Samurai Flamenco Episode 1 [First Impression]
What a fun first episode, and completely different to what I was expecting! I expected Samurai Flamenco to be much more serious, but instead it turned out to be a light-hearted and comedic. I had high hopes for it, given the director behind it (Baccano! and Durarara!!’s Takahiro Omori), and the first episode has paved the way for another series full of character and charisma.
Masayoshi is a young model who secretly loves all things superhero, an obsession carried over from his youth and inspired by his grandfather. As a child, Masayoshi idolised the superheroes on television and aspired to be one, ridding the world of evil. Once he grew older, though, the adults in his life told him there was no real career opportunities for a wannabe superhero. Not satisfied with this, he gets a costume designer at his modelling agency to design a costume for him so he can dispense vigilante justice as Samurai Flamenco! Masayoshi plans to work his way up from “the small things” like jaywalking and drunk and disorderly to organised crime. This, however, doesn’t really got to plan, as his attempt to speak to a drunken jaywalker ends with Masayoshi being found naked in an alley by one Goto Hidenori. Masayoshi seems to bond with Goto, and shares with him his superhero obsession.
This episode really only set the stage for the rest of the series. Nothing of consequence happened, really, and we’ve only been introduced to two characters, Masayoshi and Goto. That’s not to say it’s a bad episode; on the contrary, it gave us enough information and plot tidbits to make us hungry for more. I really wasn’t expect Masayoshi to be such a loveable dork! He’s really smitten with the idea of becoming a superhero, and his whole little pose thing while watching the superhero shows of his youth was hilarious. And the fact that his first attempt at heroism results in him naked in an alleyway… You’ve got to admire his determination, though. It’s that determination, coupled with his idealism and real drive to become a superhero which has made me want to continue with the series. Masayoshi seems like a really nice, genuine guy and you can’t help but want him to succeed.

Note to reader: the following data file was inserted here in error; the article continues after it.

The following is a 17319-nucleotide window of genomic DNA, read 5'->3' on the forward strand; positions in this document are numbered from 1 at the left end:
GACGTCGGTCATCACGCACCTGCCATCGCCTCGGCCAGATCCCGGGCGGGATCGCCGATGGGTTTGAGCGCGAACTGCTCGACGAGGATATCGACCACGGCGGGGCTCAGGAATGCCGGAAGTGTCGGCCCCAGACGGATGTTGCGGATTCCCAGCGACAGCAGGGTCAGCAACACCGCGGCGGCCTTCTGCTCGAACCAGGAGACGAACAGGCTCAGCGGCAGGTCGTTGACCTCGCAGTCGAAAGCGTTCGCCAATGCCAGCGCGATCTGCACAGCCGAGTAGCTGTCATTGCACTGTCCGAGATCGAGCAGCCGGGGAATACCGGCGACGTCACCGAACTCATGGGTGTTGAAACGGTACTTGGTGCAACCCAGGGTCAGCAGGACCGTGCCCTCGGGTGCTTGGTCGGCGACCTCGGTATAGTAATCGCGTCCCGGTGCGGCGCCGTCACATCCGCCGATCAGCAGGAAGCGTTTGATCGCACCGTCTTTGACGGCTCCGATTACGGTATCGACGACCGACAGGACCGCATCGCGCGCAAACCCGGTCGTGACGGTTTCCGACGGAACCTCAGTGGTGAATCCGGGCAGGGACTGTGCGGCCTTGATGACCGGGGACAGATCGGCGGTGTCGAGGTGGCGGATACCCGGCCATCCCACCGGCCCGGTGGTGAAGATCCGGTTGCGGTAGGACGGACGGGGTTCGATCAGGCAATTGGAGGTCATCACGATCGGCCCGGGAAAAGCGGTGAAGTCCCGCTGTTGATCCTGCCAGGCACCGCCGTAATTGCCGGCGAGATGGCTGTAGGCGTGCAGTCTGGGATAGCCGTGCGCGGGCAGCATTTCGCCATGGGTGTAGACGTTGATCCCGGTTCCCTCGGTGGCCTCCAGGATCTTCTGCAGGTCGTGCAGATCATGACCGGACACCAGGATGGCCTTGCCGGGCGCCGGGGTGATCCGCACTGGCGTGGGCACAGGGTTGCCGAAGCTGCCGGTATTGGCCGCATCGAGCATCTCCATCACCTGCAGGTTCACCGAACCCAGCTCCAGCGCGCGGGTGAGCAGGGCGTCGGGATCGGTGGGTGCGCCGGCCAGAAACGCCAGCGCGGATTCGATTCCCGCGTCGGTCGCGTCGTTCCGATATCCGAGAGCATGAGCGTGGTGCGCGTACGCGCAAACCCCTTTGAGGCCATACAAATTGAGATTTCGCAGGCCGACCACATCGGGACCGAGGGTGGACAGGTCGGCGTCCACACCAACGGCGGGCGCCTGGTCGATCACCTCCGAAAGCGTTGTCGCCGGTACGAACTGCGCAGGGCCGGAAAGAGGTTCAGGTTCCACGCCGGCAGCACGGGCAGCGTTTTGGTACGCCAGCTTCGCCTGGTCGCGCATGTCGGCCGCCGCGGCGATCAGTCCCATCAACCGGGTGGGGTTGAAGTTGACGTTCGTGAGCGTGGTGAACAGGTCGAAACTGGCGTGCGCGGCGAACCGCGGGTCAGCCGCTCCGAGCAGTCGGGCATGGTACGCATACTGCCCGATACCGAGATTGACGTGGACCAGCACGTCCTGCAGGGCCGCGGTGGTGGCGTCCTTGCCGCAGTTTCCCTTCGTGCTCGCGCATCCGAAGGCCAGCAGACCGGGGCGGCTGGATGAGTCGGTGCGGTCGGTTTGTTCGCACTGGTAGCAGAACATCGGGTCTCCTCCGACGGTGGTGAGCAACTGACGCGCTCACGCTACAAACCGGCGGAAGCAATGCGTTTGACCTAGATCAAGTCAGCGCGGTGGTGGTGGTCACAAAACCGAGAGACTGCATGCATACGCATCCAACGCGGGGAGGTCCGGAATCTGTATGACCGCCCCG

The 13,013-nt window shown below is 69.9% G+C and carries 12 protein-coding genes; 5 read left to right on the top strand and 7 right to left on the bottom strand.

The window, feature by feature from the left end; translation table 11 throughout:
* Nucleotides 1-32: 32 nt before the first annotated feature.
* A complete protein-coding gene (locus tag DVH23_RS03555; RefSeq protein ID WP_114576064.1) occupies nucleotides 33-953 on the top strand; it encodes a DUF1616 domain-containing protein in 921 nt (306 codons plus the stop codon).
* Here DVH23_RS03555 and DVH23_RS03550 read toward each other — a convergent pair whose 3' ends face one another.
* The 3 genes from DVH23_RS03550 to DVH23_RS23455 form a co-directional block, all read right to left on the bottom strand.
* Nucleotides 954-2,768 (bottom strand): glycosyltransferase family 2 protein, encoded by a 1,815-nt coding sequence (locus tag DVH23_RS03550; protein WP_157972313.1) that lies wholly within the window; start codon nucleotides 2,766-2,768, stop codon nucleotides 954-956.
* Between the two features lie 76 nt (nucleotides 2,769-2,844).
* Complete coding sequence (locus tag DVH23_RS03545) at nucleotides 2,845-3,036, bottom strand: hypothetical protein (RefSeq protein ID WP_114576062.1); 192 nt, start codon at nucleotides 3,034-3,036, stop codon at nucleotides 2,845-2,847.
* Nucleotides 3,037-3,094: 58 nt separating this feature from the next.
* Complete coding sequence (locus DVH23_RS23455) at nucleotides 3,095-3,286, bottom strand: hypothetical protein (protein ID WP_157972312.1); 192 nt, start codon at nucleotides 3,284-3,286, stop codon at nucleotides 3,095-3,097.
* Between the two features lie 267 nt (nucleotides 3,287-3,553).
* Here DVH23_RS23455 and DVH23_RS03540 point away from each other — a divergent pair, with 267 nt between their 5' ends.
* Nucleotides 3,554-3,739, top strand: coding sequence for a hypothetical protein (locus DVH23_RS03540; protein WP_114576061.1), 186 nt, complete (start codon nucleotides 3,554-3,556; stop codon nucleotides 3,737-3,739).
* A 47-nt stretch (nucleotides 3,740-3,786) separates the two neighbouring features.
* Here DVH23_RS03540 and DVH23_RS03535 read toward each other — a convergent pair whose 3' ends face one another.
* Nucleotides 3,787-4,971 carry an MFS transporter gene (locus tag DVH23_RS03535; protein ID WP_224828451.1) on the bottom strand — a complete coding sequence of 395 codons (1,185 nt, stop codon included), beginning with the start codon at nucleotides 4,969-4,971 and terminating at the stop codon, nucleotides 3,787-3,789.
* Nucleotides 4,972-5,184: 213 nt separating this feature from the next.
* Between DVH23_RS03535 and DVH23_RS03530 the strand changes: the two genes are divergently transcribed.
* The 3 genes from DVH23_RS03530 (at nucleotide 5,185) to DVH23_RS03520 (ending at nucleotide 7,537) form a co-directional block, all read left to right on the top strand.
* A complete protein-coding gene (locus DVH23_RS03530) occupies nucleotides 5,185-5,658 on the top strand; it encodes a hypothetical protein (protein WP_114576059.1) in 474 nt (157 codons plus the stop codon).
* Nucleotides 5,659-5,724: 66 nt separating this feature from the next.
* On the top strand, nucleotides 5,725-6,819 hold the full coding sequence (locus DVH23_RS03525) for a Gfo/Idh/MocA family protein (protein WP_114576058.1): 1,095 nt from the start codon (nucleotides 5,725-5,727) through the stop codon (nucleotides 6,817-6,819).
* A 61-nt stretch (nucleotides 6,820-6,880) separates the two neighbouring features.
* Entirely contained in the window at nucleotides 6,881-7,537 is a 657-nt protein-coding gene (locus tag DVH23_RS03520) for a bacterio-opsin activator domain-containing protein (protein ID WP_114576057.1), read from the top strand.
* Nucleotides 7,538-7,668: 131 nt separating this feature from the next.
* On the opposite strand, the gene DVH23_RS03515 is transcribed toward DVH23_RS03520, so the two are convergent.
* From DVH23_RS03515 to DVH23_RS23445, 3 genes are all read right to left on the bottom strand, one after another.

Given the fact that Samurai Flamenco appears to be quite a light-hearted show at this early stage, I wonder what direction it will take in terms of both plot and themes it will explore. Will we see the emergence of an actual evil for Masayoshi to combat, possibly with the help of Goto? Or is it going to be more focused on his attempts to become a hero without the aid of superpowers, in a more slice of life fashion? While the former could provide us with some sweet action sequences, the latter could be a really interesting take on the superhero genre. What does it mean to be a superhero in a world without an absolute evil to combat? And how do you combat the evils inherent to the world? Can Masayoshi become the hero he envisions? I mean, it’s most likely that somewhere along the road to becoming his perfect hero, Masayoshi is going to fall short, or realise that some aspects of being a hero aren’t achievable. What would be ideal would be a combination of the two. High paced action combined with soul-searching? Yes please! The OP hints that Masayoshi is going to get some sort of super suit, but then, Masayoshi wakes up from a dream afterwards. Is this just showing us Masayoshi’s ideal version of himself, or some sort of delusion? We’ll just have to find out. Perhaps we’ll also take a darker turn with Masayoshi finding out being a superhero isn’t all it’s cracked up to be. He can’t save everyone, and he’s not perfect, and he’ll have to deal with the fallout from this. There’s a wealth of options for the series direction, which is a huge reason why I want to continue with Samurai Flamenco.
The first episode only really introduced us to Masayoshi and Goto from the core cast of characters. The dynamic between the two of them is shaping up to be a really cool bromance, I think. People have already broken out the shipping goggles, but I really just think that Masayoshi just wants someone he can talk about his superhero dreams with, and someone who’ll support and encourage him to achieve his goal. Goto appears to be a little disillusioned with his job as a policeman, so perhaps he’ll begin to live through Masayoshi’s vigilantism.
Samurai Flamenco definitely poses a lot of questions as to where it’s going (in case the massive number of question marks in this post didn’t tip you off). Which questions it chooses to address and how it addresses them is anyone’s guess, but I am sure whichever direction it heads, it’ll be done in style.
Possibility of blogging: Definitely!
Possibility of watching: YEAH MAN.